All right. From this point on, Claire’s view of Frank is definitely suspect, because her own state of mind makes it impossible for her to connect fully with him, save for brief interludes of tenderness, when they’re able to reach one another physically (like the night he makes love to her on the floor of the nursery). Yes, their relationship is
strained-we know that, because we see it. But the relationship of any new parents is strained (believe me on this
Claire thinks he may be having affairs, but she doesn’t ever have evidence of it. Either the guy is very dang good at hiding this stuff (and unfaithful spouses almost always give themselves away)-or he isn’t having affairs. He may well be seeking companionship, sympathy, and ego-reinforcement from other women (he ain’t gettin’ a lot of those things at home-but note that he isn’t leaving, either), but it’s at least possible that he isn’t crossing the line into actual physical infidelity. Note that Claire says that now and then she forces her sexual attentions on him, trying to prove that he’s been with someone else (and thus unable to respond to her)-but that every time, he does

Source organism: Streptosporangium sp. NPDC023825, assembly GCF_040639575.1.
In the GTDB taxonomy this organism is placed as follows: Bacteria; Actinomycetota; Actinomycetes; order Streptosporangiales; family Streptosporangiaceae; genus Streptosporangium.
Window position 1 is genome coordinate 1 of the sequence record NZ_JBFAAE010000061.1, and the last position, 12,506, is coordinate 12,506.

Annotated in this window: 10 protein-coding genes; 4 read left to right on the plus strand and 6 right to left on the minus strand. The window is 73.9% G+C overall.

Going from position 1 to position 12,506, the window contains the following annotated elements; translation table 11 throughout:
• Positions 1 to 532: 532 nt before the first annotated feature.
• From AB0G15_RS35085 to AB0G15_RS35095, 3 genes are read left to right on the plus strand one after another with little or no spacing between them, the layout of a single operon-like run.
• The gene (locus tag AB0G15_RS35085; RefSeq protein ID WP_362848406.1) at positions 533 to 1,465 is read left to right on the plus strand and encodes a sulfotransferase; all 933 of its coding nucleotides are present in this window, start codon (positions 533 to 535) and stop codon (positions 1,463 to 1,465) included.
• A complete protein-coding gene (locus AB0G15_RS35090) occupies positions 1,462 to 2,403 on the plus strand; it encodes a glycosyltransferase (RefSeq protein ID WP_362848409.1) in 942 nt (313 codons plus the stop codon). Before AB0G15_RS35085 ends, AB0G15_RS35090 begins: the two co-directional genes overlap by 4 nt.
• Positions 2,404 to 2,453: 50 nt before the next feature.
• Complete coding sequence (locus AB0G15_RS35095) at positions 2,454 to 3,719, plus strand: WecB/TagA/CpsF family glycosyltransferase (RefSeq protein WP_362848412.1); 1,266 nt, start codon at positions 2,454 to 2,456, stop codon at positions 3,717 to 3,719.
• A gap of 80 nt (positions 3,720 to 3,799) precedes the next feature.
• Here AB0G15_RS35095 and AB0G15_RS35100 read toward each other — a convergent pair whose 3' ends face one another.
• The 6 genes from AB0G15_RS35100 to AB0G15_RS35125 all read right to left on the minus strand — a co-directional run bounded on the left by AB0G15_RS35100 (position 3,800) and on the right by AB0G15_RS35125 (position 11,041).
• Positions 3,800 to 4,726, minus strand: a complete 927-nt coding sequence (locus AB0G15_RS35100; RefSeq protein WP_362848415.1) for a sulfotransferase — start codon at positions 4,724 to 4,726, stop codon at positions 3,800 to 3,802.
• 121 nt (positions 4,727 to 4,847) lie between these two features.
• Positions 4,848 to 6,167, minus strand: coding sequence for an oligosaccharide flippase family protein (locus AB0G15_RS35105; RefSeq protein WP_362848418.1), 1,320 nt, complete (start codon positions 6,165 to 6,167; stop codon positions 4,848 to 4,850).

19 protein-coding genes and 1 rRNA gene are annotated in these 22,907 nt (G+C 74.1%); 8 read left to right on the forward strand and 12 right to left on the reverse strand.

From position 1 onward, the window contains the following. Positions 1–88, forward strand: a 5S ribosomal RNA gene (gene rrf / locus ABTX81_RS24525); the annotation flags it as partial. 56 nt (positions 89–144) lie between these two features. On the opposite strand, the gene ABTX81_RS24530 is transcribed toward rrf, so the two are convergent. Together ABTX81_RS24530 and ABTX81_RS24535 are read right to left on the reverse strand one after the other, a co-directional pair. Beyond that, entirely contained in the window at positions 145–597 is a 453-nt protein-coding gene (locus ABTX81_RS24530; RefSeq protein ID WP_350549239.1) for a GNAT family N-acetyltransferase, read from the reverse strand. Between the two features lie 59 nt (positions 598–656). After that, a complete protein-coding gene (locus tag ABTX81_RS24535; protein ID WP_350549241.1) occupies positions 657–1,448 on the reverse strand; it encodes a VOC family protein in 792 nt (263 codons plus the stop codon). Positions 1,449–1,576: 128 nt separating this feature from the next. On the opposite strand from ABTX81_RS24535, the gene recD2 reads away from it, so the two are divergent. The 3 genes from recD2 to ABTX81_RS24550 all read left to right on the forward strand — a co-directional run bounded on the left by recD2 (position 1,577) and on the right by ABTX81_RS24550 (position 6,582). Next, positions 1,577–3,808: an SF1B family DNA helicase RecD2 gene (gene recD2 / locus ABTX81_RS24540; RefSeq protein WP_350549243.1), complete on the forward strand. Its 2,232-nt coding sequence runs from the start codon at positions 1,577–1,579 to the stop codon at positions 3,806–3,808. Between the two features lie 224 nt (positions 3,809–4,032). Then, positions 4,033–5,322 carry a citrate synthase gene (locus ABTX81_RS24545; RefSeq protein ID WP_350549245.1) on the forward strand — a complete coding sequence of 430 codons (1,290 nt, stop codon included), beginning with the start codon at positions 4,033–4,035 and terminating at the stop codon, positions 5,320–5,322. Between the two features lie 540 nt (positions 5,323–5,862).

respond to her, even if with mutual rage. On the other hand, Frank knows beyond the shadow of a doubt that
Claire’s been unfaithful to him. At first, he most likely thinks she’s been raped, but she goes on insisting on her absurd story. If it’s true in any way-then she did it on purpose. This can’t do his feelings any good. But he stays, because only a cad would abandon a pregnant woman with no resources-and he isn’t a cad. See, all these red-eyed readers are identifying with Claire (for the excellent reason that she’s telling the story)-but they’d do better to watch Frank. He clearly has a code of honor, and by God, he’s sticking to it, dearly though it may cost him. Would a man with this kind of code then proceed to have promiscuous affairs?
Maybe-but maybe not. His own image of himself as an honorable man is probably as valuable to him as Claire is, at this point; if he won’t abandon her, he won’t abandon that image, either.
Now, their relationship is definitely a difficult one. On Claire’s side, there’s grief, resentment (over being parted from Jamie), the fractured feelings of giving birth to Jamie’s baby, and the struggle to build a career (which is probably not something Frank ever expected her to want to do, and wasn’t prepared for). You note that she apologizes to Frank only once, in their initial conversation after her return-at which point, she’s completely hysterical. She makes it clear that she loves Jamie more than him, even if Jamie is dead-this is Not
All That Good for a marriage. Mind, divorce was simply Not Done at this time, in either the UK or the US. A divorced woman was stigmatized, as was the child of divorced parents.